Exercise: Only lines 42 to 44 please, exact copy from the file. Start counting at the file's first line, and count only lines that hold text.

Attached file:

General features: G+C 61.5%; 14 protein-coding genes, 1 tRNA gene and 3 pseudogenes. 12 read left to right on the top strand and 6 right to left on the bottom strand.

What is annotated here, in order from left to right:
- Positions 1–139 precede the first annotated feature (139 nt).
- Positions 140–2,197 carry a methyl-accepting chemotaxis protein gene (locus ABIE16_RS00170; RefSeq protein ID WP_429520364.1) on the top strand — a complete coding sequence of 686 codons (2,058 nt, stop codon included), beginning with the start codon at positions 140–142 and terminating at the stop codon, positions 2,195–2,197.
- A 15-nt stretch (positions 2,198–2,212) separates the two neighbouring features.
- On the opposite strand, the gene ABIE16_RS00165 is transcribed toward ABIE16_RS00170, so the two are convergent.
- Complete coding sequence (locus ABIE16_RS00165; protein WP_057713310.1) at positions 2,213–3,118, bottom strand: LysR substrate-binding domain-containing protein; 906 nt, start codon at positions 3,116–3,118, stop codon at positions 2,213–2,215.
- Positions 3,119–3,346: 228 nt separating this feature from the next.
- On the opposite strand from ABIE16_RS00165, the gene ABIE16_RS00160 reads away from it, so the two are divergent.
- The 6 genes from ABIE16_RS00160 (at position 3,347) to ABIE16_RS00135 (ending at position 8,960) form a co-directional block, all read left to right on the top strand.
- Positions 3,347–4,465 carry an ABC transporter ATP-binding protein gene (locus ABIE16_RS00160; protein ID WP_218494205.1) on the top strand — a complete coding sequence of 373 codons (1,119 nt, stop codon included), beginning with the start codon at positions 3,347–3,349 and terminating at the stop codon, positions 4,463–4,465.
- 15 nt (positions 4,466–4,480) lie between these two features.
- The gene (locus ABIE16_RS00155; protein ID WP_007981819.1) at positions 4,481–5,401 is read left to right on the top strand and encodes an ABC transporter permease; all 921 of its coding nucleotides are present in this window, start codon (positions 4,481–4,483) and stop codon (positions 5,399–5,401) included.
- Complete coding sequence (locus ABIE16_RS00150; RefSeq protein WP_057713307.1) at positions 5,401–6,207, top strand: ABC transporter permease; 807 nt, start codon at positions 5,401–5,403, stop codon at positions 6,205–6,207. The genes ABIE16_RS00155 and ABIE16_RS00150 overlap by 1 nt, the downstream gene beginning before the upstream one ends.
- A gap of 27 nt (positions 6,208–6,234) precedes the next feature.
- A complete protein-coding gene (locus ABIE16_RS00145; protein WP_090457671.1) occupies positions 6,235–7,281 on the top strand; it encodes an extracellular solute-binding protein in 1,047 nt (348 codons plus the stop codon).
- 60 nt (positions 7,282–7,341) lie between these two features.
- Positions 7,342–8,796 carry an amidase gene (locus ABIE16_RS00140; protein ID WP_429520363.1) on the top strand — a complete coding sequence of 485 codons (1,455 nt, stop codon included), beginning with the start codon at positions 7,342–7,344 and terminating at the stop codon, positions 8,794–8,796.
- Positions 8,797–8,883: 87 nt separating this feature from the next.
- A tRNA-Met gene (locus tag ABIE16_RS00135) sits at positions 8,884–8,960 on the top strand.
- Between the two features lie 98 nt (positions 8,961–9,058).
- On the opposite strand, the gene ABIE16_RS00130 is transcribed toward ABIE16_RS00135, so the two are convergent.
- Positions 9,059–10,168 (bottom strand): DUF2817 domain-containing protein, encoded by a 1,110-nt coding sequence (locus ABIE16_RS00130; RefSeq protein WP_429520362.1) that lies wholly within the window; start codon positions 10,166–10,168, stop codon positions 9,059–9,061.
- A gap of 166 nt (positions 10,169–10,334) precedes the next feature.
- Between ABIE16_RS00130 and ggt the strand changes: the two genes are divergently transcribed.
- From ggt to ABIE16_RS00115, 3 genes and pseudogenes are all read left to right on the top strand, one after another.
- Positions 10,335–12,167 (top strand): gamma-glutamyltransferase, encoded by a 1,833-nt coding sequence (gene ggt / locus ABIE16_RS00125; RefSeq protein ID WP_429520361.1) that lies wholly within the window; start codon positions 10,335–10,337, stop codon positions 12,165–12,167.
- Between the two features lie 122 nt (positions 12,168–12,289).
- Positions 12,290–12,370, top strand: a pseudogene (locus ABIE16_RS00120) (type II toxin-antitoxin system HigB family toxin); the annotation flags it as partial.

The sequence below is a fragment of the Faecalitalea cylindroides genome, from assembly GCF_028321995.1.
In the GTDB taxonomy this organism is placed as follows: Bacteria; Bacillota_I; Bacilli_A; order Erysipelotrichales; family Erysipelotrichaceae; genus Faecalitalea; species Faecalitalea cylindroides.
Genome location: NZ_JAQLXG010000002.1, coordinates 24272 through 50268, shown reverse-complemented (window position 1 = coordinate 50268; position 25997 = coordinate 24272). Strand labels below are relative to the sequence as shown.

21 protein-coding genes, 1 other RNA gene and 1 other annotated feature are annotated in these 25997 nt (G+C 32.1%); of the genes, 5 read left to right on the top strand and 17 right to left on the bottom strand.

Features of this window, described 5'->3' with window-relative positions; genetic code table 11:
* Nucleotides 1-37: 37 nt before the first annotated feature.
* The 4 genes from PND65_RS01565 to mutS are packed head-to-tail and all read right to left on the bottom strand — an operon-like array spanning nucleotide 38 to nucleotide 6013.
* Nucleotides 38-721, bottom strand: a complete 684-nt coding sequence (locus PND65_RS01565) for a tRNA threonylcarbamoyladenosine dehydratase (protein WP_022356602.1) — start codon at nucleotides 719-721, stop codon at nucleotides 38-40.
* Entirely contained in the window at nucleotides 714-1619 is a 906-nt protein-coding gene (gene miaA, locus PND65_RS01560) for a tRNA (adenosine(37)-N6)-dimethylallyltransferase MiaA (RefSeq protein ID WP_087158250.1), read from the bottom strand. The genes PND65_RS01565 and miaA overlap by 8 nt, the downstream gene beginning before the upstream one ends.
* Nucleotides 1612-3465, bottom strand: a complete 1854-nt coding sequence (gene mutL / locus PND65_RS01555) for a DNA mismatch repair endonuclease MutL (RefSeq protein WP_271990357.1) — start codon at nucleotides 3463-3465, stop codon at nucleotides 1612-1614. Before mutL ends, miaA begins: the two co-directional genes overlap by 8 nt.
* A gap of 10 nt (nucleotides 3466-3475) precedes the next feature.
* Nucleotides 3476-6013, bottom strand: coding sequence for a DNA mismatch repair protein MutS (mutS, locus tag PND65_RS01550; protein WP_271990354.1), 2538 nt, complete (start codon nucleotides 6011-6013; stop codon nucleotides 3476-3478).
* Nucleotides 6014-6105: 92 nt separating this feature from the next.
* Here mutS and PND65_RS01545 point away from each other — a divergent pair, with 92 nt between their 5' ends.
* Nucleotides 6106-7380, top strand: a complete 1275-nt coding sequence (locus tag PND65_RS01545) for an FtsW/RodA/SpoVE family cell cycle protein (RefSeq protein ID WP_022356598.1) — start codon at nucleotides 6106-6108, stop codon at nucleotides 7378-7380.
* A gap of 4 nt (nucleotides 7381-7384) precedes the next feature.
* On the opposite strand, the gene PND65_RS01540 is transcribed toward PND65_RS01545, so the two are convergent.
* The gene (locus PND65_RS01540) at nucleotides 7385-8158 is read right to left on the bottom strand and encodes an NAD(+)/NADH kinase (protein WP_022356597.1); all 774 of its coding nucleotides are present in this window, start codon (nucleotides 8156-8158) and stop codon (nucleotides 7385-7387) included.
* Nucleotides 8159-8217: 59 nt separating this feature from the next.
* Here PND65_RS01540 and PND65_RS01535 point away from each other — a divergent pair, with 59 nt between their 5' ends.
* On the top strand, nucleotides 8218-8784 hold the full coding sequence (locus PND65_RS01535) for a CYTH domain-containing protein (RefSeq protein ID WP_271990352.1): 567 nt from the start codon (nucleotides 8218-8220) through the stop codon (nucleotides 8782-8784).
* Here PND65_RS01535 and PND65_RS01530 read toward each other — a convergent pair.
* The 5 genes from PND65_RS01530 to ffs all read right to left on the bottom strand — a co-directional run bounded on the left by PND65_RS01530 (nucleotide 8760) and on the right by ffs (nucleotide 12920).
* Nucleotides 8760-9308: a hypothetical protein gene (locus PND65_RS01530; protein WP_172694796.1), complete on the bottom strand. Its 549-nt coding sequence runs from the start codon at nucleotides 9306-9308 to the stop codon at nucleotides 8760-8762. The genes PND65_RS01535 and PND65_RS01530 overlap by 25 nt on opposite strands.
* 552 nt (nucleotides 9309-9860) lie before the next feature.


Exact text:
* Nucleotides 6014-6105: 92 nt separating this feature from the next.
* Here mutS and PND65_RS01545 point away from each other — a divergent pair, with 92 nt between their 5' ends.
* Nucleotides 6106-7380, top strand: a complete 1275-nt coding sequence (locus tag PND65_RS01545) for an FtsW/RodA/SpoVE family cell cycle protein (RefSeq protein ID WP_022356598.1) — start codon at nucleotides 6106-6108, stop codon at nucleotides 7378-7380.